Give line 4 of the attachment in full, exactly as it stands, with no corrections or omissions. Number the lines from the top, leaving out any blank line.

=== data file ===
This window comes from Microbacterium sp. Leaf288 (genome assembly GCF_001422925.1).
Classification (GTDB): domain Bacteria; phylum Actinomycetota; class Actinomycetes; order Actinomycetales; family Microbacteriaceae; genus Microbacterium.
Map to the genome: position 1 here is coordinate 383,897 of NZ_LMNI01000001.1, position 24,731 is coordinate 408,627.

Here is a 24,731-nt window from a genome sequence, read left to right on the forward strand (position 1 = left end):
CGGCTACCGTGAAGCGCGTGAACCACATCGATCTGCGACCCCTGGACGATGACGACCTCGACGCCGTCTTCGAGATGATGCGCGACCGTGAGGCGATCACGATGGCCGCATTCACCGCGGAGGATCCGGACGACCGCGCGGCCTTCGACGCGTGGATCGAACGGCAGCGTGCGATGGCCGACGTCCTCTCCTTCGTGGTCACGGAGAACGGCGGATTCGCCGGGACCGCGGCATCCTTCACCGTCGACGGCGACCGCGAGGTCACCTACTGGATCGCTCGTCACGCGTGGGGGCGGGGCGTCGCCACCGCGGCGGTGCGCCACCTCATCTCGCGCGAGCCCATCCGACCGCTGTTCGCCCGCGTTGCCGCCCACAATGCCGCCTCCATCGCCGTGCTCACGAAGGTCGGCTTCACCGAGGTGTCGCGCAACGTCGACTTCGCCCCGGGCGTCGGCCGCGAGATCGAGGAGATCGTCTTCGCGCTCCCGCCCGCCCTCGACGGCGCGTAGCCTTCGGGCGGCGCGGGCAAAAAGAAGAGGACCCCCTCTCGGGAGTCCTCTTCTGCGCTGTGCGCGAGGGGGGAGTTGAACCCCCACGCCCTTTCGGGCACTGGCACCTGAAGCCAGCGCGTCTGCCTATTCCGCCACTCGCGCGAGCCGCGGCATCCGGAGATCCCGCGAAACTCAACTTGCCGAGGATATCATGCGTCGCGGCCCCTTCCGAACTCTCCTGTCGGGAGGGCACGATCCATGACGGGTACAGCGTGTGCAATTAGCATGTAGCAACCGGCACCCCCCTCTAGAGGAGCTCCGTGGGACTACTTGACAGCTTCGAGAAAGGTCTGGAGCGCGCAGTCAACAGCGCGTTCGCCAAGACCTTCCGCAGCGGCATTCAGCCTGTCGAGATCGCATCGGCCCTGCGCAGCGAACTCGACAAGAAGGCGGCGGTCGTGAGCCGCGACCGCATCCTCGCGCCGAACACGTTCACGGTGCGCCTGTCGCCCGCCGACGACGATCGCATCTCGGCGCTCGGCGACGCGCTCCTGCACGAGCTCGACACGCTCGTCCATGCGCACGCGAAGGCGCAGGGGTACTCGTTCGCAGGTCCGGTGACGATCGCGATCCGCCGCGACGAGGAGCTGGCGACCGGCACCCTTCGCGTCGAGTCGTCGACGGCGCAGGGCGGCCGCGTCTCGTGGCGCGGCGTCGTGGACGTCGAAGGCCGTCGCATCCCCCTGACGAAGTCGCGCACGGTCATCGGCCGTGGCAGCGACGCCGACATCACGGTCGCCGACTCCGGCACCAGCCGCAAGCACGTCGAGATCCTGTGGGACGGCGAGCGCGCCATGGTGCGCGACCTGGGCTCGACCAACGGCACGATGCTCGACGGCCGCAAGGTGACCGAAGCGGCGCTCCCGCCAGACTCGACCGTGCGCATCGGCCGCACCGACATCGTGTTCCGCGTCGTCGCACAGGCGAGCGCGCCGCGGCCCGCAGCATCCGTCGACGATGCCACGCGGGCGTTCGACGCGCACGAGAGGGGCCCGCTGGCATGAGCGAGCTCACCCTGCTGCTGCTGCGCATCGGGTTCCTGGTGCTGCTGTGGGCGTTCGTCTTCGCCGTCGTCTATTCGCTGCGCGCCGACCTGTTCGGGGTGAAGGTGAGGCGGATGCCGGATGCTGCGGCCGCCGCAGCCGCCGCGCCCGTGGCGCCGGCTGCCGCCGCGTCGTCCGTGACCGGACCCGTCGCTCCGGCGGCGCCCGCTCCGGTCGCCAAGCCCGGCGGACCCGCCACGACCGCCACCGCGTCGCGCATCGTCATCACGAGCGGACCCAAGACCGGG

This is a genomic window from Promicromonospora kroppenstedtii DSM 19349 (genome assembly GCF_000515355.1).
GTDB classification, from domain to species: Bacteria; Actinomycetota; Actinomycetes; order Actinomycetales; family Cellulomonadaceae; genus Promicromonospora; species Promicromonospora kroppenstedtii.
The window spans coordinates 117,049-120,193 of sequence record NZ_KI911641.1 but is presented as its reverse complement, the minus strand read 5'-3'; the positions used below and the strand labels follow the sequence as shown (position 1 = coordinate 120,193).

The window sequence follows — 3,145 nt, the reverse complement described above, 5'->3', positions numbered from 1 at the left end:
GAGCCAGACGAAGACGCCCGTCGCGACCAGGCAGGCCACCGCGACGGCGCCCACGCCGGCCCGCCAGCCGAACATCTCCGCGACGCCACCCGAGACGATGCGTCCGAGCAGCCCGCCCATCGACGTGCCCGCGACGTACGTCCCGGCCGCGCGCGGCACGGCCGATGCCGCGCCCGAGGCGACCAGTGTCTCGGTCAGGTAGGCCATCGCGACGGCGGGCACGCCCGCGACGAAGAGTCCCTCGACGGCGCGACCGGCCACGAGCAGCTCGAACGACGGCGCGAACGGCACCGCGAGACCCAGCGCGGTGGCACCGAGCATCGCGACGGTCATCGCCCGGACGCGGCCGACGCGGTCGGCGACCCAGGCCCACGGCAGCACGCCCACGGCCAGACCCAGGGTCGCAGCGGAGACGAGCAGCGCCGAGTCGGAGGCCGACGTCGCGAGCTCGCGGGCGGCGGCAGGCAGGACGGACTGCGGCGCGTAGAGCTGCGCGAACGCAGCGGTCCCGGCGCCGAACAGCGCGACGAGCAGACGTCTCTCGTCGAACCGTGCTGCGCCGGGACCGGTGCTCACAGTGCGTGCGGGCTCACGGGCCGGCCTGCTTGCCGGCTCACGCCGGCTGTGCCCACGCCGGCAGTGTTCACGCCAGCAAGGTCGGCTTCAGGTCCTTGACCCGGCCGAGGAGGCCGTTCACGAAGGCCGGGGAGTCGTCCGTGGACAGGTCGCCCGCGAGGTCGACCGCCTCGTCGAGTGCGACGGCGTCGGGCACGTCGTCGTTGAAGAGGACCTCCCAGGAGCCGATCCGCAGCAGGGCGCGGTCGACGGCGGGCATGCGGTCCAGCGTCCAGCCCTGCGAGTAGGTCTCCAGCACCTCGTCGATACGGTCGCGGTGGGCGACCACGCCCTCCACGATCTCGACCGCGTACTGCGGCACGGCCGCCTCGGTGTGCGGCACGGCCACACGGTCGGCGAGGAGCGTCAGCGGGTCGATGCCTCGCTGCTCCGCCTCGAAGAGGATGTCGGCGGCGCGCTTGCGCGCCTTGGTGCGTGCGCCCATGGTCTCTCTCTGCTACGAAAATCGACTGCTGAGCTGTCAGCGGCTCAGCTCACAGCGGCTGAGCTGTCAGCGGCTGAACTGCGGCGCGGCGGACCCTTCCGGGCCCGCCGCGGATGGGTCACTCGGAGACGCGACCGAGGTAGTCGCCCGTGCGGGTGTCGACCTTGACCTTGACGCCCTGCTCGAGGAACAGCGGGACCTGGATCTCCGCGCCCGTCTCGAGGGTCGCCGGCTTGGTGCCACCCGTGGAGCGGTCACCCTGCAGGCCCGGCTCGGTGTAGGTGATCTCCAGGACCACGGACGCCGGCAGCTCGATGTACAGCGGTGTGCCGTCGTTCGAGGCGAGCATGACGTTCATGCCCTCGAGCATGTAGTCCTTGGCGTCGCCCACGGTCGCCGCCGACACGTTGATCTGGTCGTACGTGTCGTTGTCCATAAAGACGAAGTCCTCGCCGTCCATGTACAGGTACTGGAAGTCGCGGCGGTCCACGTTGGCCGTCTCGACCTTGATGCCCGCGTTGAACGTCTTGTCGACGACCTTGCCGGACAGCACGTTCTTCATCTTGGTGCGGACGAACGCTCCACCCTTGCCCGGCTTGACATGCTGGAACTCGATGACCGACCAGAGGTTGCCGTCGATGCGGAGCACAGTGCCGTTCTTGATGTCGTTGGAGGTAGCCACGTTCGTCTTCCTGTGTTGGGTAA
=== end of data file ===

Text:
Here is a 24,731-nt window from a genome sequence, read left to right on the forward strand (position 1 = left end):